Comments on: Art Detective: learning more about British portraits by Dr Marion Richards For professionals working with British portraits including curators, museum learning professionals, researchers, academics and conservators Thu, 24 Jan 2019 12:21:18 +0000 hourly 1 By: Marion Richards Thu, 24 Jan 2019 12:21:18 +0000 Thank you very much for your interest and kind comment.

Art Detective aims always to offer high-quality archival research of the kind that is the basis of your own substantial successes in identifying portraitists. The comparisons that are facilitated by having so many artworks on Art UK are never the sole basis for changes of attribution or identifying sitters. My blog was intentionally brief and did not detail the hours of patient research behind the scenes. Please look at the active and completed discussions our website, which illustrate this. Usually both methods of research (physical and documentary) come to bear, as in this example.

The Art Detective team is not a group based at Art UK (I manage the website on my own), but an online community of specialists and members of the public who share an interest in art. Here it is worth noting that ‘the public’ in this instance, includes a fair proportion of retired curators, country house volunteers, historians, art historians, etc. – that is, predominantly a well-informed interest group. Anyone is welcome, and local knowledge of a view or family records of a portrait sitter can also play an important part in improving the record. We are extremely grateful to a core cohort of dedicated researchers, who seem never to rest, whose high-quality generous research has enabled numerous public collections to improve their records free of charge.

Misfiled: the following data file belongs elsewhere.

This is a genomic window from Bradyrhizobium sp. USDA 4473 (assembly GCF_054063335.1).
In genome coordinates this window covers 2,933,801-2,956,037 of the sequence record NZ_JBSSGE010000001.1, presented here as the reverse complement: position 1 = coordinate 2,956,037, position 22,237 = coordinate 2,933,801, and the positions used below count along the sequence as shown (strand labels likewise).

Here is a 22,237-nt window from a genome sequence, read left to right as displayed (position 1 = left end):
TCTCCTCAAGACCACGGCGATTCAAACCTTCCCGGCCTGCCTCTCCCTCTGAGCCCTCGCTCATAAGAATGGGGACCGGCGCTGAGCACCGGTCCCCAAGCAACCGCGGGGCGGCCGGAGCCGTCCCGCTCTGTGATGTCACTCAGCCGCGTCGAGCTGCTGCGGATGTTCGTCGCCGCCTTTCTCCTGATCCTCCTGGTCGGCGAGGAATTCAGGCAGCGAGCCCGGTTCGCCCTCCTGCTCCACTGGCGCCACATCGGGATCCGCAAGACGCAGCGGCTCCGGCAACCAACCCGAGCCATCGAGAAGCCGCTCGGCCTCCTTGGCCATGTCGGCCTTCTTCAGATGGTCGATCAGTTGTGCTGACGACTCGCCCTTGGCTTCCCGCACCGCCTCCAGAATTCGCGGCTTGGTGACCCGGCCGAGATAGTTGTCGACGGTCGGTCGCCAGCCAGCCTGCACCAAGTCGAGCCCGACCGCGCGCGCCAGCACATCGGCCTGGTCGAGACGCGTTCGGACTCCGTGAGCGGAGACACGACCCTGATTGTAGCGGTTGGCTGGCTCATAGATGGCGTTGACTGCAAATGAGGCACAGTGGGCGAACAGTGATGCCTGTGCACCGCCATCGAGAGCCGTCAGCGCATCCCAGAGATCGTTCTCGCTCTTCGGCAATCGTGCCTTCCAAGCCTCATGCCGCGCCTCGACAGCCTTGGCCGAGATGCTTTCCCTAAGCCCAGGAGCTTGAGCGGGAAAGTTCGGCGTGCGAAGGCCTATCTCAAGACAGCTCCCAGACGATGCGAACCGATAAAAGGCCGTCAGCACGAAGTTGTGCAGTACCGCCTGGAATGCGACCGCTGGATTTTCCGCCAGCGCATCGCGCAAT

By: Marion Richards Thu, 24 Jan 2019 12:09:08 +0000 Thank you, Jacqui. It was lovely to meet you and exchange ideas.

By: Robert Tittler Fri, 18 Jan 2019 12:28:03 +0000 I was much taken by this brief discussion, but I wondered to what extent Dr Richards’ team worked at solving some of these mysteries through the use of archival research as well as visual evidence. Unpublished accounts, correspondence, or other such sources provide a very useful tool in such work, especially where a painter has left no comparative oeuvre for study or had remained known. It seems to me that identifying a painter through visual evidence alone has its limits, while an archival record may tell a different tale, offer more definitive evidence, or identify painters as yet unknown.

My own archival research has managed, inter alia, to identify the previously unknown George Cottington as the painter of several early Stuart portraits (Burlington Magazine, 151:12173 (April, 2009), pp. 207-11), to identity the fist known portrait by Randle Holme the elder (with Shaun Evans, British Art Journal, XVI, 2 (Autumn 2015), pp 22–27), and more recently, together with Dr. Adrian Ailes, to propose the authorship of the NPG’s portrait of Sir Henry Unton. None of those attributions could have been made through visual analysis alone.

Robert Tittler
Professor of History Emeritus
Concordia University, Montreal

By: Jacqui Fri, 18 Jan 2019 10:20:14 +0000 Fascinating! Thanks for this insight into your role, and recent developments in attribution. It was really lovely to meet you at the study day and share ideas.